Buying A Website (Part 2) – Negotiations and Making The Purchase

Where To Find Good Established Websites To Buy

There are a few places that I go to check different websites for sale. Before I give you those websites let me recommend the best way to find a website to purchase.

Choose the industry you want to have a website in. Do a Google search for one of your top key phrases. Go through all the websites on page 2 or 3 of the search results. Those should be your top candidates. They have done all of the preliminary work for you but are probably not making much money because they can’t get to page one in their rankings.

For example if I wanted to own a website in the wrinkle cream vertical I would use one of the free keyword search tools and look up popular key phrases in that vertical. Let’s say I choose the phrase “anti wrinkle cream”. I would then go to Google and search that term. Then I would go to the 3rd or 4th pages of results and look at all of the websites there. Those are the best candidates for websites to purchase.

Choose a couple of sites you wouldn’t mind owning or websites that you see just need a few changes and you can make some good improvements. Once you have found one you like send the owner an email asking to buy the site.

You can even look on page one of the search results and offer to buy one of those websites but they price will most likely be higher because they are probably making money. Then again you can always fine steals if you actively look.

Here is a good template email you can use to gauge the interest of a site owner. I have used this exact email to start the process and eventually successfully purchase websites.

Subject line: I’m interested in making an offer to buy

My name is your name and I am currently planning on making a few acquisitions in the (name of industry) vertical and I was wondering if you would ever considered selling

I know this email is out of the blue, but let me assure you that I’m a serious buyer who isn’t looking to waste anyone’s time with below market offers. If you’re at all interested, please get back to me, as I’m available during regular business hours at the number below, or anytime here at my email


Your Signature Goes Here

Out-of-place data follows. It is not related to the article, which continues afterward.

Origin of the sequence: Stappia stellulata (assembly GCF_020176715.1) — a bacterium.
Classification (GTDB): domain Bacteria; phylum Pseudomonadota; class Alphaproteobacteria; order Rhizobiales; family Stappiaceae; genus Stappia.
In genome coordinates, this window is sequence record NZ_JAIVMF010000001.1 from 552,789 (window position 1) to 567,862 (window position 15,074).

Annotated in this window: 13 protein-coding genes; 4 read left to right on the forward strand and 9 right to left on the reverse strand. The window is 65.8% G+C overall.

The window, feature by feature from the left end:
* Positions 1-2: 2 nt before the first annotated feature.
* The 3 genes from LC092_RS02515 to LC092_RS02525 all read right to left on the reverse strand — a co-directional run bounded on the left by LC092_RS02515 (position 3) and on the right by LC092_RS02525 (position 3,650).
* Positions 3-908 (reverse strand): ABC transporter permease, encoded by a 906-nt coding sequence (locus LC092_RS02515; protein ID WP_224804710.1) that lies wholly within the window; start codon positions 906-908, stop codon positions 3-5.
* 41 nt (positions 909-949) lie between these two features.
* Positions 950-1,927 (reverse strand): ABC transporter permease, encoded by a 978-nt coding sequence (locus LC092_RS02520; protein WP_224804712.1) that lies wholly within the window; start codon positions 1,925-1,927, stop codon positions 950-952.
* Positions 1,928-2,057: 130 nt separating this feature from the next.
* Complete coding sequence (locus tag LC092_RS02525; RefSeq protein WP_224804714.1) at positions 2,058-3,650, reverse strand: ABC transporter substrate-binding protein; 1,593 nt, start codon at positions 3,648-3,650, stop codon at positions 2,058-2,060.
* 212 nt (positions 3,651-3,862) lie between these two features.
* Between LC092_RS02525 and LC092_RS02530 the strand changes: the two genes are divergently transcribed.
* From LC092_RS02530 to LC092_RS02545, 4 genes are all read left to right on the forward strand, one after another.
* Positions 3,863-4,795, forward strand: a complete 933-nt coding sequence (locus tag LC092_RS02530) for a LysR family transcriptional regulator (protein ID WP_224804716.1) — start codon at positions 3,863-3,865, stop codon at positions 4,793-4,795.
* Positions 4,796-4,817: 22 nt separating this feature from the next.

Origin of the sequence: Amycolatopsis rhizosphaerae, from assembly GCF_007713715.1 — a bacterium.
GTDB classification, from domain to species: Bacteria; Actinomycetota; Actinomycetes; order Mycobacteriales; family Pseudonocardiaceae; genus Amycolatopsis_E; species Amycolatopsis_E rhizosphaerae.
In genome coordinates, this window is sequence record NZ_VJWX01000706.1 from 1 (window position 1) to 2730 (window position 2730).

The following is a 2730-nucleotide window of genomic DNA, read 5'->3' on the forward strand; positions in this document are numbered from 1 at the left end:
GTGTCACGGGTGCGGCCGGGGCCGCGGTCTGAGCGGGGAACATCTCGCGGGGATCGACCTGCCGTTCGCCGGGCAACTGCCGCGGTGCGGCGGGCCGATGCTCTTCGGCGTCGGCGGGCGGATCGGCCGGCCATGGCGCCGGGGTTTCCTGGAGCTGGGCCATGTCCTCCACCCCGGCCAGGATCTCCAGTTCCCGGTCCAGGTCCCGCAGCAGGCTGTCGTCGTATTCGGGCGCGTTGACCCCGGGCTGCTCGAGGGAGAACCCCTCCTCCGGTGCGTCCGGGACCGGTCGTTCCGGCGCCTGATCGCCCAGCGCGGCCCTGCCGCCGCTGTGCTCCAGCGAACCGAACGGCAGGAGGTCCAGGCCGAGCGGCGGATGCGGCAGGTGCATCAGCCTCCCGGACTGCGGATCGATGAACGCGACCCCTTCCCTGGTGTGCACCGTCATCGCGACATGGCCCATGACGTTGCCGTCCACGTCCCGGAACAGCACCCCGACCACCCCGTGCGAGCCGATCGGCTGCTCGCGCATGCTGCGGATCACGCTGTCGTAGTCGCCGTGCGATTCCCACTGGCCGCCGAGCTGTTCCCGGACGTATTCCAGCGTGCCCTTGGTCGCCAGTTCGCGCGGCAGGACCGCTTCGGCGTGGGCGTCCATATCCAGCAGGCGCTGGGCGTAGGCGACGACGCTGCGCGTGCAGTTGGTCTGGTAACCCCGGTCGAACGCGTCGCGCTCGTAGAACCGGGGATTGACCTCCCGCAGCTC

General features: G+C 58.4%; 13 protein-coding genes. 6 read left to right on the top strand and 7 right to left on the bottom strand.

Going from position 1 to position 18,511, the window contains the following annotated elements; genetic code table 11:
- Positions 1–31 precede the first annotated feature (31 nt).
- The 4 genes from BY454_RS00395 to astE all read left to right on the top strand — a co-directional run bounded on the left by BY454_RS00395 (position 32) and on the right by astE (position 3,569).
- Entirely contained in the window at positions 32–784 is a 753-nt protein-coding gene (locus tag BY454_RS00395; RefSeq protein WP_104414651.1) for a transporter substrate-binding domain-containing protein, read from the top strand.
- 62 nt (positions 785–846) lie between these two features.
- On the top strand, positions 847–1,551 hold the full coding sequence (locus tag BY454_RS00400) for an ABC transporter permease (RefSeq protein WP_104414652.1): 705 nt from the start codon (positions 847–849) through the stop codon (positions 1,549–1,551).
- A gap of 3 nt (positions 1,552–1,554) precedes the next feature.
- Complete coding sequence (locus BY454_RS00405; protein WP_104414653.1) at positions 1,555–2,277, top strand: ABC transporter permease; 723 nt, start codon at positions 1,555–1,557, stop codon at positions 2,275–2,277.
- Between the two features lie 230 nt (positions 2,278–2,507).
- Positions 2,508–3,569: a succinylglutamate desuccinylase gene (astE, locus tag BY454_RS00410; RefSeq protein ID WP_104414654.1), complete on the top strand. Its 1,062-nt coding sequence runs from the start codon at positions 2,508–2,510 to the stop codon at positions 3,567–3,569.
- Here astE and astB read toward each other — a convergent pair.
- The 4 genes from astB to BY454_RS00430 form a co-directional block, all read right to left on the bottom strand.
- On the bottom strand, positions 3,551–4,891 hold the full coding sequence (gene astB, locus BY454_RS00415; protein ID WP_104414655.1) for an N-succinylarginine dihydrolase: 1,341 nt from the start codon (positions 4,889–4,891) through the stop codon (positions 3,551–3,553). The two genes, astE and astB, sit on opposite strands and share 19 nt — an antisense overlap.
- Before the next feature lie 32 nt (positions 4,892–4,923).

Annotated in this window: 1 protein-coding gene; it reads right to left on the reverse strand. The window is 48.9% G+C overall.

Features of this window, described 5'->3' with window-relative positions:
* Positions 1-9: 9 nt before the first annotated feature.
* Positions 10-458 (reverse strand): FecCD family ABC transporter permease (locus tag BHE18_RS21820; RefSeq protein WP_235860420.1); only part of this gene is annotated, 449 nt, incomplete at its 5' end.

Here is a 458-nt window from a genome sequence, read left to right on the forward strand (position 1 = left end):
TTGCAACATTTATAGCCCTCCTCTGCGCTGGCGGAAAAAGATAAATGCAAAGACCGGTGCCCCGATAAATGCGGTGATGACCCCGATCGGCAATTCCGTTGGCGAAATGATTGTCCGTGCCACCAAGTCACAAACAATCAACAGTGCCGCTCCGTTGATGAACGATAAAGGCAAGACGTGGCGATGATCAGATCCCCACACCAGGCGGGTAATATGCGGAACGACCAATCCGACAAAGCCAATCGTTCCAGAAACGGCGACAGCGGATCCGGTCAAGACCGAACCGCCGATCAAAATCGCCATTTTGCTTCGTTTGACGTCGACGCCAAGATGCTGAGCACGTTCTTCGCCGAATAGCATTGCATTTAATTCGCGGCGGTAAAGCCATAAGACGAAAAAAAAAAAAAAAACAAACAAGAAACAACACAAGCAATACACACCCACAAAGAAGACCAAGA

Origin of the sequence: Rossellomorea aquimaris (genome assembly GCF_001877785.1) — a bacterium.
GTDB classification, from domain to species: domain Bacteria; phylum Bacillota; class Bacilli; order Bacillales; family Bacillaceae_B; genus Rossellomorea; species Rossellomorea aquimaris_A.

Feel free to take this email and reword it to fit your needs. I just included it so you could see an example of an effective email to get a site owner to respond and take you seriously.

Once you have started correspondence with them, you need to find out from them the 10 questions I mentioned above before making an offer. Many of the questions you can answer without talking to the person. Some of them you will need answered by the owner. For this I have included a second email you can use.

Here is a secondary email I have used to get the information I need in order to make a real offer.

Thanks for getting back to me so quickly. I would love to get some more information from you before I make you an official offer.

How old is the website?

How many unique visitors did the site get in the last 3 months? How about for the last 12 months?

What is the site’s income for the last 3 months? Income for the last 12 months?

Thanks for your help on this.

Adam White

Once the website owner has answered these questions you can look at the responses and then determine the price you are willing to offer.

What To Offer
How much you should offer when you are buying a website can be a difficult thing to decide. In the brick and mortar business world you can typically expect to pay 3 years of net income for a business. The internet business world is a little different. A standard going rate is about 10-12 months of net income. If the website is a “Prosperly” website you can pay much more.

If you find a Prosperly website that you want to buy you should still start off by offering a typical amount of 10-12 months net income. If they don’t bite then you need to evaluate what the site is worth to you and up your offer if you feel like you should. Sometimes you have to use your own judgment when making an offer and throw the standard website purchase rules out the window.